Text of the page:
Reprinted from Dakota Travel Nurse Home Care Blog
If you’re trying to decide whether or not to move your aging parent in with you, you aren’t alone: One out of every four caregivers lives with the elderly or disabled relative he or she cares for.* An in-your-home arrangement can have many positives. If your parent is still relatively healthy, she may be able to help around the house, contribute financially, and get to know your children in a way that could not be possible with only occasional visits. It might be easier to care for her in your own home rather than from a distance. It could be less expensive than putting her in a nursing home or an assisted living facility, but you also could pay a price in terms of necessary remodeling, time, stress, fatigue, and strained relations.
This arrangement can be great for some but not right for everyone. Before you make such a momentous decision and present that option to your parent, it is very important to take an inventory of not only of your living conditions and your support system, but of your own health and ability to take on what is likely to be a demanding role, perhaps for a very long time!
We think these 10 personal inquiries will help you begin to gain the knowledge you need to make the best decision for you, your parent and your entire family. We’ll use a mother as the example:
- Is your home safe and accessible for your mother, now and as she ages? If not, do you have the resources to remodel?
- Is your mother able to contribute financially, and are you financially prepared for the extra costs of caregiving?
- How do your spouse and children feel about the move-in? How well do all of you get along with your mother now?
- Have you discussed the lifestyle changes involved in having an elderly person in the house? Does the family agree to these changes?
- Will your mother be able to live by the rules of your house, support your child-rearing decisions, respect your values?
- What kind of care will your mother need, now and possibly in the future?
- Do you have the time to take this on? How much supervision and assistance can you and family members provide?
- Will you be able to cut back on work responsibilities during those times when you need to be home to care for your mom?
- Are you and your family capable of taking care of your Mom’s special needs? Do you need to hire outside/skilled help or consider assisted living?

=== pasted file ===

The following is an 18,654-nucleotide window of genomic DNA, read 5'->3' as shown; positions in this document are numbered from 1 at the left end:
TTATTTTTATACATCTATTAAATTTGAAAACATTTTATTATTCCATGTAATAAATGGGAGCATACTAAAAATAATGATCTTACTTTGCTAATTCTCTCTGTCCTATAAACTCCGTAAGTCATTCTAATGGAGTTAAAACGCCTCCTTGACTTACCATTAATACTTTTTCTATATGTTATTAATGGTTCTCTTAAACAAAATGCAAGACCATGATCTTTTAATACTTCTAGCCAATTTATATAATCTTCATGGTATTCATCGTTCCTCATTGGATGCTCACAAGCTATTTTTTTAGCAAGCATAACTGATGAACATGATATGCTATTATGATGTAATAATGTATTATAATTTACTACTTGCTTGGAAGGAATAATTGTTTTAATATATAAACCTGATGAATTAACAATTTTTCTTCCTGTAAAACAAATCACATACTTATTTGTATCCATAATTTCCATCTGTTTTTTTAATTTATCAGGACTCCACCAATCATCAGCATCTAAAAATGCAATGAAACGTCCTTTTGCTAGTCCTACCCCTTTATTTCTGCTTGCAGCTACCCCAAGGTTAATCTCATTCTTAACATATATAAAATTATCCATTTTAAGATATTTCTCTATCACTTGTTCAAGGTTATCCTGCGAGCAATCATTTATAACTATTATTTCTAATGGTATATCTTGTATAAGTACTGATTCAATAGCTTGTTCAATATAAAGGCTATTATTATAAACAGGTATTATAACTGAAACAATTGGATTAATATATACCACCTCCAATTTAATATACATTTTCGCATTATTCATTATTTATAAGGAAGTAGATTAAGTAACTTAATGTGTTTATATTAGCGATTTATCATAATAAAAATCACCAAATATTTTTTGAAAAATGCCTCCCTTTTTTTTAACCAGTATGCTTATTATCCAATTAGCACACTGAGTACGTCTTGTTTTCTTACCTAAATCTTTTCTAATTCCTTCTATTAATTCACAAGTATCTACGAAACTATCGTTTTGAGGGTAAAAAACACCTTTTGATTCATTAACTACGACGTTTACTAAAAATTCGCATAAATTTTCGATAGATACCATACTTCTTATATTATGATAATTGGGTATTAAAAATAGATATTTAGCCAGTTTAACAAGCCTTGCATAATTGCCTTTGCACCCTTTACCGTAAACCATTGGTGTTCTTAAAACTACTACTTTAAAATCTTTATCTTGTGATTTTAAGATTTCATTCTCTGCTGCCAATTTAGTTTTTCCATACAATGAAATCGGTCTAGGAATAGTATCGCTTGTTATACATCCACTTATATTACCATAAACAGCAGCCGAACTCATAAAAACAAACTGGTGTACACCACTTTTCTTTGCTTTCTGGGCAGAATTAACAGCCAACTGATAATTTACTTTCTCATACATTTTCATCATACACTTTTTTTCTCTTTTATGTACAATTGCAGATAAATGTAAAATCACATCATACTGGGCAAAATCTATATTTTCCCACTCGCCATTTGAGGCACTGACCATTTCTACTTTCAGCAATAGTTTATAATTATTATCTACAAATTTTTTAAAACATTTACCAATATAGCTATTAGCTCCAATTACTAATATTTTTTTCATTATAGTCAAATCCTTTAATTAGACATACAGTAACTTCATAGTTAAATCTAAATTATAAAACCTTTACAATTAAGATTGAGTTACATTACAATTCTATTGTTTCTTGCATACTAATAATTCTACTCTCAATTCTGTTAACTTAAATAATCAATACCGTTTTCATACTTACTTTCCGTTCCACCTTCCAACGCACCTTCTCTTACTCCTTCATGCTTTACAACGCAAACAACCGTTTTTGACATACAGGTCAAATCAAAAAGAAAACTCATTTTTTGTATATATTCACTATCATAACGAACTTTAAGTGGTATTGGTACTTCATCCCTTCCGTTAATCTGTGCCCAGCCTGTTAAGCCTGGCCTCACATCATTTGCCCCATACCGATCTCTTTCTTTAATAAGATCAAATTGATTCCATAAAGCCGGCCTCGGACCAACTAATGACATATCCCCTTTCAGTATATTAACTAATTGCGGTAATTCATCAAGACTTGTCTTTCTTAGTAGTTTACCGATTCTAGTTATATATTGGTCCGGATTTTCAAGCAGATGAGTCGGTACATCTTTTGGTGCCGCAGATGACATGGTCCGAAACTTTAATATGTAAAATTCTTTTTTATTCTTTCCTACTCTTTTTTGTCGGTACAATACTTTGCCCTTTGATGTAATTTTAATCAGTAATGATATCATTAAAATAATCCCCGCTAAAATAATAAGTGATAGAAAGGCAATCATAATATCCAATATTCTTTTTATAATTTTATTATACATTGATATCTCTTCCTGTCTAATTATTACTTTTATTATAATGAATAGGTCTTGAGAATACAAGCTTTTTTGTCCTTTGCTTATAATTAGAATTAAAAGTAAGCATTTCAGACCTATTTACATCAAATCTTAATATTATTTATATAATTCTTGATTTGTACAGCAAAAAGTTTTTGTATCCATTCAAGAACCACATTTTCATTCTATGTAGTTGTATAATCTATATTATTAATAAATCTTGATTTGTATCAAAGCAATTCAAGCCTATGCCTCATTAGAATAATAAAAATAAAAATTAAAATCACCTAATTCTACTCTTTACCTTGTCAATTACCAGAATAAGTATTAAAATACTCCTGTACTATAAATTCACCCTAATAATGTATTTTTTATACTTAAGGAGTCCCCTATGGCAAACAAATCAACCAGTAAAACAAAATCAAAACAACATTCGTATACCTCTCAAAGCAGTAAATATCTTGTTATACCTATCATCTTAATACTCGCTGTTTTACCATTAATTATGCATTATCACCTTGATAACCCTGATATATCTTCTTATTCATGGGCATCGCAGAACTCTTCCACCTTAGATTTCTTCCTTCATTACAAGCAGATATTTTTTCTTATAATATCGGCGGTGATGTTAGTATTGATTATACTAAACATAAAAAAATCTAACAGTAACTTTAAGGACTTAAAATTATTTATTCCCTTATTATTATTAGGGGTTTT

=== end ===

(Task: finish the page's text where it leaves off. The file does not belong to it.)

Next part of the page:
- Will you be able to make time for yourself and your family? Do you know how caregiving will affect your physical and mental health? Will you be able to allow yourself to accept help and take breaks when needed?
None of these questions really take into account the physical, mental and emotional condition of your parent. Be sure to do some research on the special needs you will have to meet and cope with. For example, if your loved one has dementia and can no longer filter their behavior, will you and your family be able to cope with potentially hurtful words or actions? If your mom is diabetic and needs help checking and managing her blood sugar levels with injections, are you comfortable taking on that responsibility? Is your mom able to be left alone, and is she still able to enjoy social interaction? If so, will she be close to friends and other family members?
There are many strategies that can help with the costs of Long-Term Care, whether a parent’s or your own. Contact TheLongTermCareGuy.com at (920) 884-3030 or (800) 219-9203 for more information.
Resources: The 10 questions above were adapted from two articles–*Moving Elderly Parents Into Your Home and 8 Questions to Ask Yourself Before Becoming Your Parent’s Caregiver. Click on the links to read more. Another helpful article is When Your Aging Parent Moves into Your Home—Deciding If You Can Do It.
If you are especially concerned about the financial aspects of becoming your parent’s caregiver, these two articles explain key factors you should consider: Aging Parents Moving In: Can you afford to have Mom or Dad move into your home? and Moving Aging Parents Into your home. How to handle renovations, taxes, and dealing with your sibs.